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An easy make-ahead Breakfast Burrito Recipe. They go straight from the freezer to the microwave for a quick, nutritious breakfast.
Whether you need to streamline your morning routine or you just love to eat food out of your hand while you run out the door, I can’t wait to show you my version make-ahead breakfast burritos.
You can customize them however you want, but I picked a classic combination of flavors that taste great and keep their integrity during the freezer-to-microwave life cycle.
What do you put in a breakfast burrito?
I like cooked sausage, roasted vegetables and potatoes, eggs, and cheese. You could swap out the sausage for cooked bacon or ham.
I’ve seen a lot of freezer burrito recipes that use frozen hash browns. They taste great, but then you might as well just get a hash brown from McDonald’s.
How many eggs are in a breakfast burrito?
My breakfast burrito recipe comes out to 1 whole egg per burrito. I mix the eggs with milk so you have more egg filling overall.
How long can you keep a breakfast burrito?
These Breakfast Burritos will keep indefinitely in the freezer (but I recommend using them within 1 to 2 months for best quality).
You can also keep them in the refrigerator for up to 4 days.
How do you freeze a burrito?
Arrange the wrapped burritos in a single layer on a plate or baking sheet until frozen solid, about 30 minutes to 1 hour. Transfer to a freezer-safe bag for longer storage.
How do you reheat a frozen burrito?
To reheat a frozen burrito in the microwave, unwrap the aluminum foil. Microwave on a plate for 1 to 2 minutes or until heated through.
To reheat a frozen burrito in an oven or toaster oven, heat in a 350-degree oven for 12 to 15 minutes or until heated through.
- 2 medium Yukon gold potatoes peeled and diced small
- 1 large red bell pepper seeded and diced
- 1 small red onion diced
- 1 tablespoon oil or clarified butter
- 1 teaspoon Salt divided
- 12 large eggs
- 1/4 cup milk
- 2 tablespoons butter
- 1 1/2 cups Monterey Jack cheese shredded (about 6 ounces)
- 12 (10-inch) or (12-inch) flour tortillas room temperature
- Burrito toppings such as salsa, cooked bacon, cooked sausage, optional
To roast the vegetables:
- Arrange oven rack to middle position and preheat oven to 400 degrees. Line a baking sheet with foil or parchment paper or a silicone mat for easy cleanup. Prepare space in the freezer for a baking sheet.
- In a medium bowl, combine potatoes, bell pepper, and onion. Drizzle with olive oil and ½ teaspoon of salt and toss to coat.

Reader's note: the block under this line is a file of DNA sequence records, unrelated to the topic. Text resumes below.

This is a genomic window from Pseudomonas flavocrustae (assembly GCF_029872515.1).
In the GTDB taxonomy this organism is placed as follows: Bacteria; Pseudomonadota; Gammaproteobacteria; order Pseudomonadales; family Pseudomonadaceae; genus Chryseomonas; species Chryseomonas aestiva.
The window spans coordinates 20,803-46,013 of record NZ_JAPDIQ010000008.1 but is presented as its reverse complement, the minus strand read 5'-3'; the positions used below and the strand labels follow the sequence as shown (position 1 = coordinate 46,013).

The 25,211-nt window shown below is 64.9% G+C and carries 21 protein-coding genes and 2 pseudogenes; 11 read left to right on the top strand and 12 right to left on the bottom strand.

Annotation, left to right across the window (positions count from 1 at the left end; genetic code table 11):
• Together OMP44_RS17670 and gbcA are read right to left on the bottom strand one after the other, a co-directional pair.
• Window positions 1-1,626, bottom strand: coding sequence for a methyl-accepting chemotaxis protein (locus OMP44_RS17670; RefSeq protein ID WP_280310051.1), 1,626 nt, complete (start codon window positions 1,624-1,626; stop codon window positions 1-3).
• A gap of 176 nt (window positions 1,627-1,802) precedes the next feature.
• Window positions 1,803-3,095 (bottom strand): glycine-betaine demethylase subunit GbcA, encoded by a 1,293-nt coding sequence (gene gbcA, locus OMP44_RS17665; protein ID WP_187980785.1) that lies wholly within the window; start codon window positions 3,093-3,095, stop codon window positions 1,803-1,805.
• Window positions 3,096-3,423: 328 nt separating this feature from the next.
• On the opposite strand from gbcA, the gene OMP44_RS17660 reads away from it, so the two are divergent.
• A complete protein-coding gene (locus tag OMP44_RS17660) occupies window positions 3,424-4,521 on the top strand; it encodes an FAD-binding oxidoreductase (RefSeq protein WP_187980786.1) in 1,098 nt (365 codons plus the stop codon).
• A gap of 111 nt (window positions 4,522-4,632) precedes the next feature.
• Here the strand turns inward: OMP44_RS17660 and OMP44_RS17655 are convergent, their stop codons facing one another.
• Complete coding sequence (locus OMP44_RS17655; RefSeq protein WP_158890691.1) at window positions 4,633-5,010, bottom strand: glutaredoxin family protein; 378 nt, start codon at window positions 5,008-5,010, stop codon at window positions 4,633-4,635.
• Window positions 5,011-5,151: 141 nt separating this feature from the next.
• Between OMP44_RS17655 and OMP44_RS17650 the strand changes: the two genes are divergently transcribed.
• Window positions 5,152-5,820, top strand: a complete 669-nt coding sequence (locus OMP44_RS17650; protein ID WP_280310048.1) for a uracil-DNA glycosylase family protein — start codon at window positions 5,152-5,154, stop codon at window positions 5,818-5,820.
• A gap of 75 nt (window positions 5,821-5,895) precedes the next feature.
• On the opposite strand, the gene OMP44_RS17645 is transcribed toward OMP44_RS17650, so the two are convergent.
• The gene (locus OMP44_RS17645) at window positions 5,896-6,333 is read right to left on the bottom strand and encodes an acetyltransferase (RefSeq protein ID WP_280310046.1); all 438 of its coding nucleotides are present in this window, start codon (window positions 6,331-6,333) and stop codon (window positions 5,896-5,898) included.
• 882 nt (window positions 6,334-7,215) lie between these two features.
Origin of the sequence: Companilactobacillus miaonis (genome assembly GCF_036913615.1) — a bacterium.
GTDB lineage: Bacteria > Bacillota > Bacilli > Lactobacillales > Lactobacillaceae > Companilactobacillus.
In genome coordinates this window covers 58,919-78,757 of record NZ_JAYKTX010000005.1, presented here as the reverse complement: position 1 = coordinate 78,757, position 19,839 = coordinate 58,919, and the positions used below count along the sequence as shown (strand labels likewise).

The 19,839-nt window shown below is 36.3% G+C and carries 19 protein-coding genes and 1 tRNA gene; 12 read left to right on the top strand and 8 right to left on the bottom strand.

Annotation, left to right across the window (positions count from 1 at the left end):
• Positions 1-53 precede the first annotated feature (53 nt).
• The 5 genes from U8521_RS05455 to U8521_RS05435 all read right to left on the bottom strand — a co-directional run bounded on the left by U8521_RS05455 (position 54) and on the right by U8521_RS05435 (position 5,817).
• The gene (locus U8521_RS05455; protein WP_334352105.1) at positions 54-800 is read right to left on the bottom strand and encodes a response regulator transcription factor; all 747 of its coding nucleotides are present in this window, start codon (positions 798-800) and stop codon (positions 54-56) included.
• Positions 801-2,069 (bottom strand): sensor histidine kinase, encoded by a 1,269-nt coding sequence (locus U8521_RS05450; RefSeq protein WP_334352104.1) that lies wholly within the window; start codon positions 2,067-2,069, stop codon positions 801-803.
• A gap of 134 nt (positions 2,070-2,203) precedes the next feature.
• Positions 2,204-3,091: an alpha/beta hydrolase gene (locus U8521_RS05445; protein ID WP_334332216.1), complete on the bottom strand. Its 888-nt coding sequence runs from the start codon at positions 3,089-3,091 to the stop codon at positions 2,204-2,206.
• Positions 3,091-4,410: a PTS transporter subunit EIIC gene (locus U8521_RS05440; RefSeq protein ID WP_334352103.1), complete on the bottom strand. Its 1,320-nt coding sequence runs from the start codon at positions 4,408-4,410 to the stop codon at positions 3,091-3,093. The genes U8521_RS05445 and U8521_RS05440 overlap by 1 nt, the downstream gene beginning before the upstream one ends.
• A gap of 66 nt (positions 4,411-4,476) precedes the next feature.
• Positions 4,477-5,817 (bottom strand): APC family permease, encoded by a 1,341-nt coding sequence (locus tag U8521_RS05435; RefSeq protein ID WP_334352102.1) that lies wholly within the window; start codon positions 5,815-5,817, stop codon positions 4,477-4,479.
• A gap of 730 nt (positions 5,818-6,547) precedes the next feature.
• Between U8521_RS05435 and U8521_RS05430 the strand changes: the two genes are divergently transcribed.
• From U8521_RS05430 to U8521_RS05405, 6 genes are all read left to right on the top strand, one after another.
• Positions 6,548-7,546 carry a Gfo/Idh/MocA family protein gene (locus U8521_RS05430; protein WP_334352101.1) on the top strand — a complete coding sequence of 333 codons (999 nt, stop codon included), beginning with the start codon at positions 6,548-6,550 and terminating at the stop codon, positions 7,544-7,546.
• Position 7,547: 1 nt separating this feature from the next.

- Transfer to the prepared baking sheet and spread in a single layer. Roast until potatoes are tender, about 20 minutes.
To make the eggs:
- While the vegetables roast, whisk together eggs, milk, and remaining ½ teaspoon salt until combined.
- In a large skillet over medium heat, melt butter until foaming. Add eggs and cook, stirring occasionally, until mostly set but still moist, about 4 to 5 minutes. Remove from the heat.
To assemble the burritos:
- While the eggs and vegetables cool to room temperature, prepare an assembly station. Tear off 12 squares of aluminum foil. Set out cheese and tortillas.
- To build a burrito, place a tortilla on top of a piece of foil. Sprinkle 2 tablespoons cheese onto tortilla. Top the cheese with ¼ cup roasted vegetables followed by 2 heaping tablespoons of the scrambled eggs and any extra toppings.
- Roll the burrito tightly by folding the sides over the filling, then rolling from the bottom up. Wrap the burrito tightly in the aluminum foil and repeat with filling and folding the remaining burritos.
To freeze the burritos:
- Freeze the burritos in a single layer on a baking sheet (they'll freeze faster and more uniformly this way). Store frozen burritos in a gallon-sized zip-top freezer bag for longer-term freezing.
To reheat and eat the burritos:
- Unwrap and microwave on high for 1 to 2 minutes, flipping over once halfway through cooking, until warmed through, or heat in a regular or toaster oven at 350°F for 12 to 15 minutes.
Meggan Hill is the Executive Chef and CEO of Culinary Hill, a popular digital publication in the food space. She loves to combine her Midwestern food memories with her culinary school education to create her own delicious take on modern family fare. Millions of readers visit Culinary Hill each month for meticulously-tested recipes as well as skills and tricks for ingredient prep, cooking ahead, menu planning, and entertaining. She graduated from the University of Wisconsin-Madison and the iCUE Culinary Arts program at College of the Canyons.